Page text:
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I don't think I've drunk squash in about 35 years. What are you? Four?

When I'm having an attack of frugality, I put the coffee away and revert to hot squash[1]. Own brands are fine for this; never felt the need to splash out on Ribena.

[1] If I'm at home all day, I find myself drinking a worryingly high volume of tea or coffee.

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When I'm having an attack of frugality, I put the coffee away and revert to hot squash[1]. Own brands are fine for this; never felt the need to splash out on Ribena.

[1] If I'm at home all day, I find myself drinking a worryingly high volume of tea or coffee.

I just take one of those fizzy Vitamin C tablets from Wilko.

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Just had a shock at my local supermarket - sunflower oil is now £1.59 a litre.

When you think you can run a human on 2000 calories a day being able to run 4 humans at £1.59 a day doesn't sound bad.

Edited by gf3
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Just had a shock at my local supermarket - sunflower oil is now £1.59 a litre. Food prices for my weekly shop seem to have kicked on up again this month after a period of relative stability. The price of diesel has risen 4p per liter to 141.7p a litre this month alone. Undoubtedly these are the first effects of the ongoing decline in sterling and there will be more to come. Anything that trades on the global market (bulk foodstuffs, oil etc.) will be hit hard. The rise is diesel is 2.9% in one month with more to come.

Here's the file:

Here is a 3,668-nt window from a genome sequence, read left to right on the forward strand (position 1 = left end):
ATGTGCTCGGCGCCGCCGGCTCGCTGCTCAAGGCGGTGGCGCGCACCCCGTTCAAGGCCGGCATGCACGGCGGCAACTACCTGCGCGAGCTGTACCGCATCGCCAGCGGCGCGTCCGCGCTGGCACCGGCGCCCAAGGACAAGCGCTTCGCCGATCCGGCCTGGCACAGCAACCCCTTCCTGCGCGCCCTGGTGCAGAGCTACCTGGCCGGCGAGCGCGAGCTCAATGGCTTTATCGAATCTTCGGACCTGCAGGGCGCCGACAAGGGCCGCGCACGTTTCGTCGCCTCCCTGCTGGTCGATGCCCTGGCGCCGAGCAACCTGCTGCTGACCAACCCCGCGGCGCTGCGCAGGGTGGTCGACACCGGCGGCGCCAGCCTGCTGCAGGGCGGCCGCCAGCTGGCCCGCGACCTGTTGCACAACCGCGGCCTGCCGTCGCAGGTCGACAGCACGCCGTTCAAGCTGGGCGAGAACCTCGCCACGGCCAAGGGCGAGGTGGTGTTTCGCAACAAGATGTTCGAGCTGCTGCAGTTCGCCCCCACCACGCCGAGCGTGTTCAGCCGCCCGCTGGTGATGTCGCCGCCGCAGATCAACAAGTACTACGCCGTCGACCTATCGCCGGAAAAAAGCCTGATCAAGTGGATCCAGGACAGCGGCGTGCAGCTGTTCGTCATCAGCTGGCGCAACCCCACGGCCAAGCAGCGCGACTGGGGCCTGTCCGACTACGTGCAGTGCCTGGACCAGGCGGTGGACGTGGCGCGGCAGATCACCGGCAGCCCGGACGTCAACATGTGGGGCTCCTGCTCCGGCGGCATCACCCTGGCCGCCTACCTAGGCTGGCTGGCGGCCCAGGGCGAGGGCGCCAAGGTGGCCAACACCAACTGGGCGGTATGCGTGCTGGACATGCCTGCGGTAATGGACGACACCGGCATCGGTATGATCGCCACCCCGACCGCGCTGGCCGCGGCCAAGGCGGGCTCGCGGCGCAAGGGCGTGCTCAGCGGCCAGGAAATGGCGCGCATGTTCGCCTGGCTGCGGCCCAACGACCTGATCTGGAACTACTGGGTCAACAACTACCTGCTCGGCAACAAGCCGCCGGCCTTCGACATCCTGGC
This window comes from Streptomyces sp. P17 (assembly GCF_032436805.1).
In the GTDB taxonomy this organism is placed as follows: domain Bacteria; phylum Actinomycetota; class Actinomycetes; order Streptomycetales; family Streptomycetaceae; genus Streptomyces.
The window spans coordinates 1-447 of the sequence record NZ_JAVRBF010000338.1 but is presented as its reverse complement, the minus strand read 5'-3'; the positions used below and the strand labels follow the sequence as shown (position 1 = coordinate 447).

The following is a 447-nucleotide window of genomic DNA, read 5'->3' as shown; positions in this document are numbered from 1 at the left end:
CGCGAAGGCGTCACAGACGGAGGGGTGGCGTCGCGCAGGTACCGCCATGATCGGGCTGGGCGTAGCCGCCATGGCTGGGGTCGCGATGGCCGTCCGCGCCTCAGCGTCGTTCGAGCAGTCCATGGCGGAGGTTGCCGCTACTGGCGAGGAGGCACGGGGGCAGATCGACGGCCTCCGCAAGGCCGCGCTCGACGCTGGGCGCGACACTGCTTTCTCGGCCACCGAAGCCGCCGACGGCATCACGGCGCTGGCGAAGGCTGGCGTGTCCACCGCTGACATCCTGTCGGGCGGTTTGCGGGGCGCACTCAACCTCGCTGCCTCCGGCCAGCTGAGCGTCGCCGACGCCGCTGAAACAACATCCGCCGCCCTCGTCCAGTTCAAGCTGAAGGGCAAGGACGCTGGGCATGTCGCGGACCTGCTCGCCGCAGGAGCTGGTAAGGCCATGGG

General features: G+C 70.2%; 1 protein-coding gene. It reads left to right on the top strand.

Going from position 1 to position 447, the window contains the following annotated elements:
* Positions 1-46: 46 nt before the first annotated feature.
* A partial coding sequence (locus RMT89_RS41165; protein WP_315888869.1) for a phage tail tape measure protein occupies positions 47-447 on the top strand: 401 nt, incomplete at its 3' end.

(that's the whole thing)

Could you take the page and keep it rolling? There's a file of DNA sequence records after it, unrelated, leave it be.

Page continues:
The inflation figure for february won't be due until the middle of next March, and will be flattered by the data "falling out" of the calculation (prices rose substantially between january and february last year and this effect will fall from the calculation). Inflation over the spring may well push the BoE in unexpected and uncomfortable directions.

Tesco Value car wash has been £2.00 for as long as I can remember. Use it about 4-5 times a year. Went in this weekend and it's now £2.50. That's a 25% increase!

M

Edited by markyh
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Nah, NOBEL award winning elite sycophant and probable goldman sachs plant Krugman and fellow printy printy cheerleader Mike Norman say Inflation is IMPOSSIBLE in an advanced economy. Productivity will always rise to offset ANY degree of money printing.

The inflation of 2006-2009 didnt actually happen. (but Krugman also denies stagflation happened in the 70s, so at least he has form in his denials)

Edited by Executive Sadman
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wage deflation all the way.

We have a reserve army of unemployed many times larger than the jobs available. Business has access to the european union labour market so we will always have a surplus of workers.

The average wage is now at 2003 levels iirc now, meanwhile cost of living is not.

There are too many zombie companies and zombie households to drive consumer growth and spread the wealth.

We either get hpc or just let the chinese come over to buy everything and rent it back to us.